To people with Asian and European ancestry who feel they have to identify as “mixed white” or “%-white,” I offer this: you do not have to accept a nebulous identity defined by imperialists that has no culture or belonging. “There’s no such thing as a white community,” Fred Moten said, “because whiteness destroys communities.” You do not have to identify with whiteness — not even part way. You don't have to claim a quarter of a construct someone created to justify colonialism. You are a whole person. You do not need to assume a fractional identity.
The language of "half-white," “quarter-white,” etc. was created for Indigenous erasure. It was used to control people by defining and limiting the citizenship of Indigenous nations and tribes. In the words of Black Literature and Culture and Critical Theory Professor Alex Weheliye: “Racialization is understood not as a biological or cultural descriptor, but as a conglomerate of sociopolitical relations that discipline humanity into full humans, not-quite-humans, and nonhumans."
Race is not our biological or cultural identity; we are racialized. I wish more people would understand the formation of race and political identities because they define our relationships to power.
People can say they're "not political" and wish to not get involved in politics, but the lives of those who bear political identities are always politicized by the state. This means that institutions use political identity to decide who gets what — resources, status, rights, etc. — when, and how.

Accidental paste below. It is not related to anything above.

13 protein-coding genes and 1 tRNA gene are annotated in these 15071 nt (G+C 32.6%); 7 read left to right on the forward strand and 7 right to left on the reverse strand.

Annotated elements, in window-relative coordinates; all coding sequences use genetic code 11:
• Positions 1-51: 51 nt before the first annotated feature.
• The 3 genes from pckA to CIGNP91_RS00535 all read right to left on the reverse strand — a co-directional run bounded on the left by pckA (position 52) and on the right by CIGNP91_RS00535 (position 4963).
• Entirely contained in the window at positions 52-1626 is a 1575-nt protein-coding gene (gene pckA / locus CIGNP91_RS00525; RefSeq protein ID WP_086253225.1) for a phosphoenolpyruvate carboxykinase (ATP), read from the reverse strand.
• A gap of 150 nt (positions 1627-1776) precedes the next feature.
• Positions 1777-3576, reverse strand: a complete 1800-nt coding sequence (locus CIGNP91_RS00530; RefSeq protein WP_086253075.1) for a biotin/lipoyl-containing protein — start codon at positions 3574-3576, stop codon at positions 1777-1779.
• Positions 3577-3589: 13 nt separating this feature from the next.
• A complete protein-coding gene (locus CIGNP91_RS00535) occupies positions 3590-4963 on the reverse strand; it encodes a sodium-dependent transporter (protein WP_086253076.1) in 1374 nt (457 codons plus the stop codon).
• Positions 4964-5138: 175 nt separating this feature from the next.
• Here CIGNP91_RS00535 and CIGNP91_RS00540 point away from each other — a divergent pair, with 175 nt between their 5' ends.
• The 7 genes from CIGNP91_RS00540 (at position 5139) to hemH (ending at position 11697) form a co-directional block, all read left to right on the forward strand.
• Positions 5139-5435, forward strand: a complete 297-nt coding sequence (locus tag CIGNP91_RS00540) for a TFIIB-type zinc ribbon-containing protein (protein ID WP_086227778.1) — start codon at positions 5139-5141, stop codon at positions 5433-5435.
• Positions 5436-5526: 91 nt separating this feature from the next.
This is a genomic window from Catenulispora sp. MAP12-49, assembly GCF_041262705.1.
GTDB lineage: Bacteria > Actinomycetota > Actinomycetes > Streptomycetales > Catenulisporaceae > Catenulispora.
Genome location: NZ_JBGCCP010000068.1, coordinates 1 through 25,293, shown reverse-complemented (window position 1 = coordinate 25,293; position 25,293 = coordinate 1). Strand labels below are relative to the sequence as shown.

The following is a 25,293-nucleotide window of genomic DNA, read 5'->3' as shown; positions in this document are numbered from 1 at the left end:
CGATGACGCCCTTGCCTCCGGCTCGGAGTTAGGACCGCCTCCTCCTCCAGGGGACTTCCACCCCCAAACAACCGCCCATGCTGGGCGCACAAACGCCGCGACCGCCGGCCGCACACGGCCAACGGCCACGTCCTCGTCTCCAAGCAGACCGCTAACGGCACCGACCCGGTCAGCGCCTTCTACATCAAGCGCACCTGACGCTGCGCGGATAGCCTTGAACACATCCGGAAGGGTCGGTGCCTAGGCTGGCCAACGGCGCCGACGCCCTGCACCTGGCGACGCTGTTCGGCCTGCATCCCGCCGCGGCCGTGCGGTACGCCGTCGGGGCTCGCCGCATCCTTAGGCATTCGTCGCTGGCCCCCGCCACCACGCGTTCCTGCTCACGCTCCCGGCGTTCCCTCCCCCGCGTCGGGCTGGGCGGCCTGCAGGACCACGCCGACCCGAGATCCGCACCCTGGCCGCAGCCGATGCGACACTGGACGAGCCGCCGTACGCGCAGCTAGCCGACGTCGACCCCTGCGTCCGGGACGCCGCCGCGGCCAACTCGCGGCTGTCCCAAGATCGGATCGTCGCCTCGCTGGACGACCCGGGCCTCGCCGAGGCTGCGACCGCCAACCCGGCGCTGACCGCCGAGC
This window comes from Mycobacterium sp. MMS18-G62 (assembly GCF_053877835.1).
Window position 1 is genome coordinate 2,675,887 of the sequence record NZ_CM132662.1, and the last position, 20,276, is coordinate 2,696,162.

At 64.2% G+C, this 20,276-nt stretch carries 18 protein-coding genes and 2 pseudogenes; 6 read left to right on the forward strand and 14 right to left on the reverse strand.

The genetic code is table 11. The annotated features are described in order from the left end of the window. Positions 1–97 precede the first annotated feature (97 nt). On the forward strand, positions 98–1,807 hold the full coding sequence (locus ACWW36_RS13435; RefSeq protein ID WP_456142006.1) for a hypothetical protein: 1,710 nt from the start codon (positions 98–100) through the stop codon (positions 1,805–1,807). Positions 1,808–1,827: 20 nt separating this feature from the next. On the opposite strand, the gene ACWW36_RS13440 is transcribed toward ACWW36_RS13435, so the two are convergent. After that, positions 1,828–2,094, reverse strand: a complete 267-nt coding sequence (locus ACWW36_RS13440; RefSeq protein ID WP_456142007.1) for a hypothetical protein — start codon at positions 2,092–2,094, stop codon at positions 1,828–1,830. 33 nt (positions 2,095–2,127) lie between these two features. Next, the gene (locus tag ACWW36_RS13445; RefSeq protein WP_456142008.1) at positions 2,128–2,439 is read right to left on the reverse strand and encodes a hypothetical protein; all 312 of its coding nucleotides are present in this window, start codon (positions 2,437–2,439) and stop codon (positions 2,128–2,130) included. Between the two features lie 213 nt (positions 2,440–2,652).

That’s why political identities are created, and that’s why identity politics exists.
The purpose of identity politics
Feminist activist and writer Aurora Levins Morales describes the political identity of “women of color”:
"This tribe called ‘Women of Color’ is not an ethnicity. It is one of the inventions of solidarity, an alliance, a political necessity that is not the given name of every female with dark skin and a colonized tongue, but rather a choice about how to resist and with whom."
“Women of Color” sprung from coalitional identity politics. As scholar, activist, and artist Bernice Johnson Reagon said:
“It must become necessary for all of us to feel that this is our world…‘our’ must include everybody you have to include in order for you to survive…you ain’t gonna be able to have an “our” that don’t include Bernice Johnson Reagon, cause I don’t plan to go nowhere! That’s why we have to have coalitions.”
The term "identity politics" was coined by Barbara Smith. She was a scholar, activist, author, lesbian, feminist, socialist, and educator who was a significant figure in Black queer feminism and the Combahee River Collective. Smith was in high school when she marched against school segregation. She organized against the American War in Vietnam. She organized with poor and working-class people in Boston. After having done all that, she wrote: "the most profound and potentially most radical politics come directly out of our own identity."
The first known written record of the term "identity politics" appeared in a statement in 1977 by a Black feminist group called the Combahee River Collective, which outlines the context from which the term arose:
"There have always been Black women activists—some known, like Sojourner Truth, Harriet Tubman, Frances E. W. Harper, Ida B. Wells Barnett, and Mary Church Terrell, and thousands upon thousands unknown — who have had a shared awareness of how their sexual identity combined with their racial identity to make their whole life situation and the focus of their political struggles unique."